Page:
RUSSIA CLAIMS TO HAVE DEVELOPED ADVANCED GPS JAMMING CAPABILITIES

RUSSIA CLAIMS TO HAVE DEVELOPED ADVANCED GPS JAMMING CAPABILITIES

September 15, 2016 By Joseph P. Farrell

This has been a strange week for technology related news. Recall that just two days ago I blogged about Chinese claims to have developed a "quantum entanglement" radar that can more easily detect stealth aircraft at a distance of 60 miles, a claim I found dubious for the simple reason that 60 miles would not be a very valuable operational range for such a radar, since aircraft can close that distance very quickly. If such a technology exists, and I have no doubt it does, I suspect the Chinese have drastically understated its range.

Then yesterday I blogged about the impending test of the EM drive in outer space, a test arriving rather late to the field, if the arguments of Dr. Paul LaViolette regarding tests of microwave propulsion devices in the 1950s are correct (and I tend to think they are.)

But now Mr. B. has shared this story about Russian claims to have a GPS satellite jamming capability:

Russia Develops Hi-Tech Jammer to Shut Down GPS

The first three paragraphs here are worth considering:

An integrated jamming system to screen strategic facilities from cruise missiles, smart bombs and drones using GPS, GLONASS, Galileo and Beidou global positioning systems for homing has entered service with the Russian armed forces, the newspaper Izvestiya wrote citing a Defense Ministry source in Moscow.

Dubbed as POLE-21, the system consists of jamming modules installed on mobile phone towers and working as a single whole to cover entire areas and making them impregnable to satellite navigation systems.

Besides being powered by a tower’s circuit, the Pole-21 modules also use their GSM antennas as a backup channel for signal control and transmission. “The system has already been successfully tested and is now operational,” the source told the newspaper.

In effect, the Russians are claiming a jamming system that provides a kind of "stealthiness" to permanent installations, or to troop concentrations and movements, rendering interdiction by cruise missiles and other means problematical.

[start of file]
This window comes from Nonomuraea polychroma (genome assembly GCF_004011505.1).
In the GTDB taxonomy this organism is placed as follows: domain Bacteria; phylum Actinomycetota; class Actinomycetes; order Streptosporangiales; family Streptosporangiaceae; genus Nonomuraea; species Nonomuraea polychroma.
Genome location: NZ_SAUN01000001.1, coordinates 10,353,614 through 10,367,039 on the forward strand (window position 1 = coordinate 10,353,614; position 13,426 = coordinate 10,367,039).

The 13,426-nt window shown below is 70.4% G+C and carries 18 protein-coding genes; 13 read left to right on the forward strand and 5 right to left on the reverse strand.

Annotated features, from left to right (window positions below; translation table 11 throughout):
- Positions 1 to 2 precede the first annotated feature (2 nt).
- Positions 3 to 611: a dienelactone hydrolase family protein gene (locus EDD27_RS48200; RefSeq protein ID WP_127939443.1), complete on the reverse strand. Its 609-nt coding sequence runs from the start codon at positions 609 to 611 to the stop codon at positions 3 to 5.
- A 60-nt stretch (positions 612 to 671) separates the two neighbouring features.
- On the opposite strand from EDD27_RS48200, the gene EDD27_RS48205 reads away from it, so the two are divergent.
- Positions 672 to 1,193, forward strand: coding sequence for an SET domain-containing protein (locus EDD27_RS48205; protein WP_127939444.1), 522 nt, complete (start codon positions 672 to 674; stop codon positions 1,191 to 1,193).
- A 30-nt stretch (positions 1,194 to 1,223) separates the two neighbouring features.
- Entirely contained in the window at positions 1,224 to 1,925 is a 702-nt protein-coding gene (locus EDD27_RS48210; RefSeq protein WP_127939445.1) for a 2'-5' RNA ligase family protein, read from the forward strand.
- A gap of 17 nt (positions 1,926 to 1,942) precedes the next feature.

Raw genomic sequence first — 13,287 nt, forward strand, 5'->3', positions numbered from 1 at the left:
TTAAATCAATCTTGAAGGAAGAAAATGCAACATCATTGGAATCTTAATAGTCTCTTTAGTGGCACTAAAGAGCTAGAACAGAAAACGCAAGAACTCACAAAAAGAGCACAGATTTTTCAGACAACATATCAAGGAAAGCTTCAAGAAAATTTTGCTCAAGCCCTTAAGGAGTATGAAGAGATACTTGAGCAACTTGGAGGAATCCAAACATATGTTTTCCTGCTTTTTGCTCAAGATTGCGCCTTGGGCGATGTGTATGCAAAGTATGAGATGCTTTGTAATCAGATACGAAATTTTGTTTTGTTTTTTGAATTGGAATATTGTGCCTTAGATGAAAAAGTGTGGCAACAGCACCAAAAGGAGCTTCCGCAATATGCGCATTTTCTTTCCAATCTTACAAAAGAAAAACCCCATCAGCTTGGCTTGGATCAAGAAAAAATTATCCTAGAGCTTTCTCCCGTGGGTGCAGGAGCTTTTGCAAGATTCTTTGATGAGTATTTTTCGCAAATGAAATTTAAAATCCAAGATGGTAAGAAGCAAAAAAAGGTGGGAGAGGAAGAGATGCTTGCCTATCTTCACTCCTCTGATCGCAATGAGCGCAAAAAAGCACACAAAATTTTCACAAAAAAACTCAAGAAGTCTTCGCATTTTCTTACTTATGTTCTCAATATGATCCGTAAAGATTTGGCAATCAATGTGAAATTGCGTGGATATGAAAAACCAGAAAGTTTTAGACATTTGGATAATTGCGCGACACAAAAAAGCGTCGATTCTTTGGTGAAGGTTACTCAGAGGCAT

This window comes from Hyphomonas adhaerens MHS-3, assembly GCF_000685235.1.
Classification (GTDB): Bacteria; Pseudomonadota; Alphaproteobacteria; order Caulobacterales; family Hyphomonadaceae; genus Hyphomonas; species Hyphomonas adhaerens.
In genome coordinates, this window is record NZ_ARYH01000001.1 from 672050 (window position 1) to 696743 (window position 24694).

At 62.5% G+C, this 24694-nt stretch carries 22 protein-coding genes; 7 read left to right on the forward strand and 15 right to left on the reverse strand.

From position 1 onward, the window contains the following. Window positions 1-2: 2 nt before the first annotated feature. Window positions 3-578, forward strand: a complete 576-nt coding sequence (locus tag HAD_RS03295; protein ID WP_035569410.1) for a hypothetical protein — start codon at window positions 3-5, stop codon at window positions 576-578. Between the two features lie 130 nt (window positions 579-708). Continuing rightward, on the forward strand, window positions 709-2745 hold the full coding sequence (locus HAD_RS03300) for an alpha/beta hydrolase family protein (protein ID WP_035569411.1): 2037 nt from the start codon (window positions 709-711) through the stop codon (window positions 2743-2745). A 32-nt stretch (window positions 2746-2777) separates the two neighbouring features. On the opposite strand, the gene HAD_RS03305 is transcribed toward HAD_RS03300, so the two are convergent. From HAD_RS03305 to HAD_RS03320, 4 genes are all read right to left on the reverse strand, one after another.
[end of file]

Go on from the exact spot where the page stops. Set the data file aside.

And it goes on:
Whatever the reality of these claims (and I am inclined to take them seriously), the US military must take them seriously, for the claims are clearly a message: think twice before beginning any direct confrontation with Russia. These follow on a series of incidents in which Russia has demonstrated sophisticated jamming capabilities, beginning with the USS Donald Cook incident in the Black Sea just a couple of years ago.

Recall during that incident an obsolescent Russian Sukhoi 24 fighter bomber approached the American frigate, when suddenly the frigate's electrical system, including computers, apparently were taken down, while the Russian aircraft executed no less than 12 mock attack runs on the ship. The Donald Cook beat a hasty retreat to the Romanian port of Constanza, while American authorities denied this action had anything to do with the Russian aircraft or the apparent "malfunction" of its electrical systems. This was followed by the Russian intervention in Syria, during which similar capabilities were demonstrated against NATO electrical equipment.

This latest claim therefore cannot but help be taken seriously by analysts in the Pentagram, for in addition to a tactical and operational capability, the Russians are now in effect claiming that this capability extends to the strategic plane as well. The nightmare, as far as those analysts are concerned, is whether or not the Russians may have discovered a method to jam satellites directly, from the ground.

See you on the flip side...